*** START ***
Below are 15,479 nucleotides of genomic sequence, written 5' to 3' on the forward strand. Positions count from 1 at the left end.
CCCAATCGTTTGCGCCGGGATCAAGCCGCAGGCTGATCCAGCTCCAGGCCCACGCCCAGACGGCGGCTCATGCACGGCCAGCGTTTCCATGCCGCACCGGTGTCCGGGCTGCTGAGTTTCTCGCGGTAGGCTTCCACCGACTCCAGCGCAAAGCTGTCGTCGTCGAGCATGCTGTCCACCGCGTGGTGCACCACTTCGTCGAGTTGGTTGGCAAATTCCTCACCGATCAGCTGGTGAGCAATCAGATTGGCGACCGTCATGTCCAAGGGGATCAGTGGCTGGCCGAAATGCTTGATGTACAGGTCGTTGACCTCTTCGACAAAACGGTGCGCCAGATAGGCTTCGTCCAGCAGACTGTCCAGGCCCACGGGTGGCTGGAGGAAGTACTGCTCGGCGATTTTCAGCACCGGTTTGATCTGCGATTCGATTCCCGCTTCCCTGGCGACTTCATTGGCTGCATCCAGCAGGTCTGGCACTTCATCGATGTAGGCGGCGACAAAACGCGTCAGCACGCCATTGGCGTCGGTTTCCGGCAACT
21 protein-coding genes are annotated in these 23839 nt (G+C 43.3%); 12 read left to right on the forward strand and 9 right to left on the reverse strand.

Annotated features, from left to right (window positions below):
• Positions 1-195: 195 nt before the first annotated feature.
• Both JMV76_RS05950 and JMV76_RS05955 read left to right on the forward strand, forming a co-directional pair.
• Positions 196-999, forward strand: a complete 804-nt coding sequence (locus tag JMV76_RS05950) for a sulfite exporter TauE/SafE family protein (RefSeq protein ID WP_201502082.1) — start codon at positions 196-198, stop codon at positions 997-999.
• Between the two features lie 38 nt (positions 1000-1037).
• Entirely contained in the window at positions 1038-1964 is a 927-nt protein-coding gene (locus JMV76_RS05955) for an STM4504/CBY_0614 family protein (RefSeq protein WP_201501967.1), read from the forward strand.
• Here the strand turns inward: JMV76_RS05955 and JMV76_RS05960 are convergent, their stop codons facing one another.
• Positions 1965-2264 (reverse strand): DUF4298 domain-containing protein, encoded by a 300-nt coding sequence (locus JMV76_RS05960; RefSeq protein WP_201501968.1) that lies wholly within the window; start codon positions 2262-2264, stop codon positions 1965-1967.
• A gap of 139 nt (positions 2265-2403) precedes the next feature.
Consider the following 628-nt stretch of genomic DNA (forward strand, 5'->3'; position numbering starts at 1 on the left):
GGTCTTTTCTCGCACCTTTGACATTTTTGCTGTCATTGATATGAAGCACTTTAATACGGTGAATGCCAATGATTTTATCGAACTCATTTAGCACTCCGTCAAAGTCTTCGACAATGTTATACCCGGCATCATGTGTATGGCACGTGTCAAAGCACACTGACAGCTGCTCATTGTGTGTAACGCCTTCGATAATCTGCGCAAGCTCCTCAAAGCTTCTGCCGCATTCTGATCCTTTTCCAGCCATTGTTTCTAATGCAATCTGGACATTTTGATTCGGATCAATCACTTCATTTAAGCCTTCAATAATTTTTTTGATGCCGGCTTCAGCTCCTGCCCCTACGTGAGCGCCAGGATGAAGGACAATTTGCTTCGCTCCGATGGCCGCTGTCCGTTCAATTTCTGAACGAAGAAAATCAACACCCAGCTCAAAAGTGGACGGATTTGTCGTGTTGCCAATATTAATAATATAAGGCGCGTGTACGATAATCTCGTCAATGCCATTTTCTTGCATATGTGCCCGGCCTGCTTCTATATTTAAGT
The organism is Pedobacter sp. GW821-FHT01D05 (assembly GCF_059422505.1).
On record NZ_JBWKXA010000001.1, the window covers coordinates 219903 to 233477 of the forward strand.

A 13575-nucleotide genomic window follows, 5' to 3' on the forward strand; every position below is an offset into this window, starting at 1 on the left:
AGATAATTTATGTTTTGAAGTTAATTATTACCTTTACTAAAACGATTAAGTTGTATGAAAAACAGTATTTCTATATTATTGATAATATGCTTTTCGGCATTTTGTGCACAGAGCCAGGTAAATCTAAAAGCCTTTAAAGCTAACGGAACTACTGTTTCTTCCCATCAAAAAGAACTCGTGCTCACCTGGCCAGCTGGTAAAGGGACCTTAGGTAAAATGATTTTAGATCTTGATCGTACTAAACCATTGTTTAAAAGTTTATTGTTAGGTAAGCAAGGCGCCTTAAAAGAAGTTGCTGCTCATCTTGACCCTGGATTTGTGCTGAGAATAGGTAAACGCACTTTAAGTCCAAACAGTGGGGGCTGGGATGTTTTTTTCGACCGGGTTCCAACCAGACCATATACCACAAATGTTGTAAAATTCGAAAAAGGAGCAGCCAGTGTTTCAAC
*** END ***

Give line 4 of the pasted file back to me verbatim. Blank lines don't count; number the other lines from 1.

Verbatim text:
Annotated features, from left to right (window positions below):